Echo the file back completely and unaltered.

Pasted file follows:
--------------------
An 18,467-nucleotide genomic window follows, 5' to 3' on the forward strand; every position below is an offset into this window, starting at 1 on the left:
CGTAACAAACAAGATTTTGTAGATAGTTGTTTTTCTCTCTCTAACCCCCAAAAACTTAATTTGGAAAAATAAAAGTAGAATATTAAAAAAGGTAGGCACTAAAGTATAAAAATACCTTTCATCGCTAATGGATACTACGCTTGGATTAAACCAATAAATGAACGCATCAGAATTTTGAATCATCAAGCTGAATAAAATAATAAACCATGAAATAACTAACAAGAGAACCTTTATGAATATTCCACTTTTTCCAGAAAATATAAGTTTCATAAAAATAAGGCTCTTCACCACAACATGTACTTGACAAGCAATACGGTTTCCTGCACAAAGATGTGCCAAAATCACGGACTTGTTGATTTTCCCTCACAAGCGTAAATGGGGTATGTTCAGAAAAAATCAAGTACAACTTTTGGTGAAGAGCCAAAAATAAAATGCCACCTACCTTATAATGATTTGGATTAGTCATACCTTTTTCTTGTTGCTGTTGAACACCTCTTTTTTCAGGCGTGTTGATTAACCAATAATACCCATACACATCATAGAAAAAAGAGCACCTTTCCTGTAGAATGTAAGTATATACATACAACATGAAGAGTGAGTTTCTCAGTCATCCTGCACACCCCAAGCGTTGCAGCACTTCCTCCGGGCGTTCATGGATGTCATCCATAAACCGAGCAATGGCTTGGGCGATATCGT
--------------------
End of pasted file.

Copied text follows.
An 18,467-nucleotide genomic window follows, 5' to 3' on the forward strand; every position below is an offset into this window, starting at 1 on the left:
CGTAACAAACAAGATTTTGTAGATAGTTGTTTTTCTCTCTCTAACCCCCAAAAACTTAATTTGGAAAAATAAAAGTAGAATATTAAAAAAGGTAGGCACTAAAGTATAAAAATACCTTTCATCGCTAATGGATACTACGCTTGGATTAAACCAATAAATGAACGCATCAGAATTTTGAATCATCAAGCTGAATAAAATAATAAACCATGAAATAACTAACAAGAGAACCTTTATGAATATTCCACTTTTTCCAGAAAATATAAGTTTCATAAAAATAAGGCTCTTCACCACAACATGTACTTGACAAGCAATACGGTTTCCTGCACAAAGATGTGCCAAAATCACGGACTTGTTGATTTTCCCTCACAAGCGTAAATGGGGTATGTTCAGAAAAAATCAAGTACAACTTTTGGTGAAGAGCCAAAAATAAAATGCCACCTACCTTATAATGATTTGGATTAGTCATACCTTTTTCTTGTTGCTGTTGAACACCTCTTTTTTCAGGCGTGTTGATTAACCAATAATACCCATACACATCATAGAAAAAAGAGCACCTTTCCTGTAGAATGTAAGTATATACATACAACATGAAGAGTGAGTTTCTCAGTCATCCTGCACACCCCAAGCGTTGCAGCACTTCCTCCGGGCGTTCATGGATGTCATCCATAAACCGAGCAATGGCTTGGGCGATATCGT